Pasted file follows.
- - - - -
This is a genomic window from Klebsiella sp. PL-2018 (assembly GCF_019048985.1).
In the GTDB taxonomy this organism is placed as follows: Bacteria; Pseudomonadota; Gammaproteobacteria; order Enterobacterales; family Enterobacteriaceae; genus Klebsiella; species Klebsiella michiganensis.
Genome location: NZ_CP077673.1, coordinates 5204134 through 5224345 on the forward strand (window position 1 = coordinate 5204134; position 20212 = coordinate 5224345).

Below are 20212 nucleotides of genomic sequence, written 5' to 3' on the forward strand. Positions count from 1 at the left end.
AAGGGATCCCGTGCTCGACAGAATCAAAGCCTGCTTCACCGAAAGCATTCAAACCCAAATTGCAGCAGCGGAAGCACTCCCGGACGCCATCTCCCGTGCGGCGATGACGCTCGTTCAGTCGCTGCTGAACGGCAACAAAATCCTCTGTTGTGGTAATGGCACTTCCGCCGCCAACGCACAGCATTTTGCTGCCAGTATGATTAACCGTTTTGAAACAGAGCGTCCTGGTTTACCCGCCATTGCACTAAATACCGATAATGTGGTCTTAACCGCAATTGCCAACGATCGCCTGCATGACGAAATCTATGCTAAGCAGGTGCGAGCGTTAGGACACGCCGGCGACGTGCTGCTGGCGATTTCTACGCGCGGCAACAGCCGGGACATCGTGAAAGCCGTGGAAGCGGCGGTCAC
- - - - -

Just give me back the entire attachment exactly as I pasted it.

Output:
This is a genomic window from Klebsiella sp. PL-2018 (assembly GCF_019048985.1).
In the GTDB taxonomy this organism is placed as follows: Bacteria; Pseudomonadota; Gammaproteobacteria; order Enterobacterales; family Enterobacteriaceae; genus Klebsiella; species Klebsiella michiganensis.
Genome location: NZ_CP077673.1, coordinates 5204134 through 5224345 on the forward strand (window position 1 = coordinate 5204134; position 20212 = coordinate 5224345).

Below are 20212 nucleotides of genomic sequence, written 5' to 3' on the forward strand. Positions count from 1 at the left end.
AAGGGATCCCGTGCTCGACAGAATCAAAGCCTGCTTCACCGAAAGCATTCAAACCCAAATTGCAGCAGCGGAAGCACTCCCGGACGCCATCTCCCGTGCGGCGATGACGCTCGTTCAGTCGCTGCTGAACGGCAACAAAATCCTCTGTTGTGGTAATGGCACTTCCGCCGCCAACGCACAGCATTTTGCTGCCAGTATGATTAACCGTTTTGAAACAGAGCGTCCTGGTTTACCCGCCATTGCACTAAATACCGATAATGTGGTCTTAACCGCAATTGCCAACGATCGCCTGCATGACGAAATCTATGCTAAGCAGGTGCGAGCGTTAGGACACGCCGGCGACGTGCTGCTGGCGATTTCTACGCGCGGCAACAGCCGGGACATCGTGAAAGCCGTGGAAGCGGCGGTCAC